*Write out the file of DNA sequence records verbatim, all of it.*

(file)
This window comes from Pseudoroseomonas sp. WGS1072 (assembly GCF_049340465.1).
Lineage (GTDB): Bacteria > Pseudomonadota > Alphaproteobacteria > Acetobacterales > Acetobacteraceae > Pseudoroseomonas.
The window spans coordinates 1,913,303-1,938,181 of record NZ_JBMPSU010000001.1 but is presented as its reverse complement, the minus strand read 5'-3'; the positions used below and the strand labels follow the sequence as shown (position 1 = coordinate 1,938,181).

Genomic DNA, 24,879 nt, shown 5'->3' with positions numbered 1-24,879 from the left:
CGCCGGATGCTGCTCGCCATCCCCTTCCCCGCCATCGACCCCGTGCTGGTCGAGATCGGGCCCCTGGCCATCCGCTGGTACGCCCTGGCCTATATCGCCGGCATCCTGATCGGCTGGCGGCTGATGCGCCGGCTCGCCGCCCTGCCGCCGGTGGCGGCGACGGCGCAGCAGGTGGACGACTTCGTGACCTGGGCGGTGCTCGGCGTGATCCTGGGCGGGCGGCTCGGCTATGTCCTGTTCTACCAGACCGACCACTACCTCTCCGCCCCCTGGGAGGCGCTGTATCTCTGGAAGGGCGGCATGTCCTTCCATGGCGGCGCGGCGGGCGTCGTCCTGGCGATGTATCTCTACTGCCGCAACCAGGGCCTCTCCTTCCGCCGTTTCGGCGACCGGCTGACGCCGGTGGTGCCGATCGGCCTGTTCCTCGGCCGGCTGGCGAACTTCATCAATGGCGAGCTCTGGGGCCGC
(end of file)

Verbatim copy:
This window comes from Pseudoroseomonas sp. WGS1072 (assembly GCF_049340465.1).
Lineage (GTDB): Bacteria > Pseudomonadota > Alphaproteobacteria > Acetobacterales > Acetobacteraceae > Pseudoroseomonas.
The window spans coordinates 1,913,303-1,938,181 of record NZ_JBMPSU010000001.1 but is presented as its reverse complement, the minus strand read 5'-3'; the positions used below and the strand labels follow the sequence as shown (position 1 = coordinate 1,938,181).

Genomic DNA, 24,879 nt, shown 5'->3' with positions numbered 1-24,879 from the left:
CGCCGGATGCTGCTCGCCATCCCCTTCCCCGCCATCGACCCCGTGCTGGTCGAGATCGGGCCCCTGGCCATCCGCTGGTACGCCCTGGCCTATATCGCCGGCATCCTGATCGGCTGGCGGCTGATGCGCCGGCTCGCCGCCCTGCCGCCGGTGGCGGCGACGGCGCAGCAGGTGGACGACTTCGTGACCTGGGCGGTGCTCGGCGTGATCCTGGGCGGGCGGCTCGGCTATGTCCTGTTCTACCAGACCGACCACTACCTCTCCGCCCCCTGGGAGGCGCTGTATCTCTGGAAGGGCGGCATGTCCTTCCATGGCGGCGCGGCGGGCGTCGTCCTGGCGATGTATCTCTACTGCCGCAACCAGGGCCTCTCCTTCCGCCGTTTCGGCGACCGGCTGACGCCGGTGGTGCCGATCGGCCTGTTCCTCGGCCGGCTGGCGAACTTCATCAATGGCGAGCTCTGGGGCCGC